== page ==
This act on an Australian TV talent show seems to have offended a lot of people – including an American celebrity on the judging panel.
Jackson Jive first appeared on Channel Nine’s Hey Hey It’s Saturday twenty years ago – and came back this week for a special reunion show.
But Harry Connick Jr was on the judging panel and he wasn’t entertained:
“On behalf of my country I know it was done humorously,” he told the show’s host, “but we’ve spent so much time trying to not make black people look like buffoons that when we see something like that we take it really to heart.”
Neither were lots of bloggers. You can watch video clips here where a YouTube user has reposted a news report on the controversy: she says “Australia fails to comprehend its own racism“.
But this Australian news site says lots of viewers believe it’s “a storm in a teacup”. Sixty-nine percent of the 30,000 respondents to their online poll said it wasn’t racist.
Are those Australians right to see white people painting their faces black as harmless fun? The country is almost as well known for its multiculturalism as for Australians’ laconic sense of humour.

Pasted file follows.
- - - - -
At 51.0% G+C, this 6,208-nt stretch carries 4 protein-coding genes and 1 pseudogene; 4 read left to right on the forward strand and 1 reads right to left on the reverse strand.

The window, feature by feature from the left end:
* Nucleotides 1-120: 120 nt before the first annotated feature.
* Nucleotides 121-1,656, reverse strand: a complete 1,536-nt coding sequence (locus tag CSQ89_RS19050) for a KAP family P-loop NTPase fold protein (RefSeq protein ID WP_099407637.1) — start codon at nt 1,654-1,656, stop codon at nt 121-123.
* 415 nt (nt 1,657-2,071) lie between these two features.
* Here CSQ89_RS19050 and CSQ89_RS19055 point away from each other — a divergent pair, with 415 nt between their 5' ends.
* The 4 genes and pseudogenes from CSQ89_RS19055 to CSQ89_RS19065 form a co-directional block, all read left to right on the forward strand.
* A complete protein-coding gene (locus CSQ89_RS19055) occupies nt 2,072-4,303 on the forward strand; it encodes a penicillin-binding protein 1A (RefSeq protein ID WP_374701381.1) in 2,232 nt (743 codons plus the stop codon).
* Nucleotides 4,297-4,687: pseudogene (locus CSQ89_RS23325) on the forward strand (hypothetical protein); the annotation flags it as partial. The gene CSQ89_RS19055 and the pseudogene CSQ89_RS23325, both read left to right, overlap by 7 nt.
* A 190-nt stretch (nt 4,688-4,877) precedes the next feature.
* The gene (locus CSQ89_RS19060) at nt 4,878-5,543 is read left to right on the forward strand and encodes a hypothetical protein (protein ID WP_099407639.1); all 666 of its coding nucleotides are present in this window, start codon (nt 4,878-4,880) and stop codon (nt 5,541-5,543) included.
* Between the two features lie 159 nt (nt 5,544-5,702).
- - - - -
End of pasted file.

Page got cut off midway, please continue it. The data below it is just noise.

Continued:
In the UK this week there’s been more outcry over one of the professional dancers on the hit show “Strictly Come Dancing” saying his female dance partner looked like a “Paki”.
The dancer has apologised, but more fuel was poured on the fire when the show’s octogenarian host Bruce Forsyth seemed to lament the furore.
“We used to have a sense of humour about this. You go back 25, 30, 40 years and there has always been a bit of humour about the whole thing.”
Is one of the best ways to combat racism to get people to laugh about race? Are we too sensitive about issues of race and humour?